Hattie Jean Hayes
I finally dream of the cathedral. The air is stiff for a storm. I find you at the end of a cigarette streaming elegia into the dark. We are in the cellar. I can read music: inverted braille, pocked-wall vertebrae. You stroke a dog, belly-up in the dirt. The grit of penitence dimples your knees. I would like to make, of you, a believer. Look at what has failed you: floodwater, circumstance, the body, the bread and the vow. Choke slowly. Spill forth and drown the things that need. Standing over you I claim you deserve the nicer cage. Thunder smothers the dog. You are survived by your absence.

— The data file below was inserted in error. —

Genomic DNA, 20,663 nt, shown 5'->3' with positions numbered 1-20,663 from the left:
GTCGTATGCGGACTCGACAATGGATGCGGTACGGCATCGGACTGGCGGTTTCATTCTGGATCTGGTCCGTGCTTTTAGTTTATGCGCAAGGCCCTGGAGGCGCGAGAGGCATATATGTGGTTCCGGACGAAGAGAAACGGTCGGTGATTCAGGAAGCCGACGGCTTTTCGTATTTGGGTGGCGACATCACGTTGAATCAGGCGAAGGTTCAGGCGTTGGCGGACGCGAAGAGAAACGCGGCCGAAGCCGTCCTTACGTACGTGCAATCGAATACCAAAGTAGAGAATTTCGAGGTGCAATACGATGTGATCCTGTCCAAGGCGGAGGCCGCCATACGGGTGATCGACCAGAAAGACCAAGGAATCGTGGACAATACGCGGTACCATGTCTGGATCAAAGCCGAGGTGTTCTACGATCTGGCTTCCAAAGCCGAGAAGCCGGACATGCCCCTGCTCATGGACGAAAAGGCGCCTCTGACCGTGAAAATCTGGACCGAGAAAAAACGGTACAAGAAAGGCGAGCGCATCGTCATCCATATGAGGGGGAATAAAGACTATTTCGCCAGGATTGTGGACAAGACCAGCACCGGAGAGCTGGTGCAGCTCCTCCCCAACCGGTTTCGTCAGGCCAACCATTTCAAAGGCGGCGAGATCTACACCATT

Hattie Jean Hayes is a writer and comedian, originally from a small town in Missouri, who now lives in New York. Her work has appeared in Belletrist Magazine, The Conium Review, Hobart, HAD, and Not Deer Magazine. She is working on her first novel.